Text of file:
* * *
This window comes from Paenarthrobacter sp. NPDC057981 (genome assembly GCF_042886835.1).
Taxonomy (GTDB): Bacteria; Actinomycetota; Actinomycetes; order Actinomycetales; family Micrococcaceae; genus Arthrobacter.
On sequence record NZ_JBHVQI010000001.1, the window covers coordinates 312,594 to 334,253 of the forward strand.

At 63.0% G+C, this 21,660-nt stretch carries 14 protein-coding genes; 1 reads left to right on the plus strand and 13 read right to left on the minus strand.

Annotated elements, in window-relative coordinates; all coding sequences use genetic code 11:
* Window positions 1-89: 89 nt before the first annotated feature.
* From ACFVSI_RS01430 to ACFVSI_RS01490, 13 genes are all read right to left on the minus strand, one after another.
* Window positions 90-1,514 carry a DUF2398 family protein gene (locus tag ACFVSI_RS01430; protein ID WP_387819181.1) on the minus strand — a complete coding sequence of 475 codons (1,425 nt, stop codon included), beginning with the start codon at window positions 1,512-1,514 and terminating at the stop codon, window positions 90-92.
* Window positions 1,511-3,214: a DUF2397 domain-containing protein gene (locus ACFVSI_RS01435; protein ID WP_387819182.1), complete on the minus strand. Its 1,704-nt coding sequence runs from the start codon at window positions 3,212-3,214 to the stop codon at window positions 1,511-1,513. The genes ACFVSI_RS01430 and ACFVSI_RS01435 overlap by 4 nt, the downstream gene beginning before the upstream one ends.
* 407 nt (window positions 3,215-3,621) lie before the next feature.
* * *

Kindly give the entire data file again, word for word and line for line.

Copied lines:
This window comes from Paenarthrobacter sp. NPDC057981 (genome assembly GCF_042886835.1).
Taxonomy (GTDB): Bacteria; Actinomycetota; Actinomycetes; order Actinomycetales; family Micrococcaceae; genus Arthrobacter.
On sequence record NZ_JBHVQI010000001.1, the window covers coordinates 312,594 to 334,253 of the forward strand.

At 63.0% G+C, this 21,660-nt stretch carries 14 protein-coding genes; 1 reads left to right on the plus strand and 13 read right to left on the minus strand.

Annotated elements, in window-relative coordinates; all coding sequences use genetic code 11:
* Window positions 1-89: 89 nt before the first annotated feature.
* From ACFVSI_RS01430 to ACFVSI_RS01490, 13 genes are all read right to left on the minus strand, one after another.
* Window positions 90-1,514 carry a DUF2398 family protein gene (locus tag ACFVSI_RS01430; protein ID WP_387819181.1) on the minus strand — a complete coding sequence of 475 codons (1,425 nt, stop codon included), beginning with the start codon at window positions 1,512-1,514 and terminating at the stop codon, window positions 90-92.
* Window positions 1,511-3,214: a DUF2397 domain-containing protein gene (locus ACFVSI_RS01435; protein ID WP_387819182.1), complete on the minus strand. Its 1,704-nt coding sequence runs from the start codon at window positions 3,212-3,214 to the stop codon at window positions 1,511-1,513. The genes ACFVSI_RS01430 and ACFVSI_RS01435 overlap by 4 nt, the downstream gene beginning before the upstream one ends.
* 407 nt (window positions 3,215-3,621) lie before the next feature.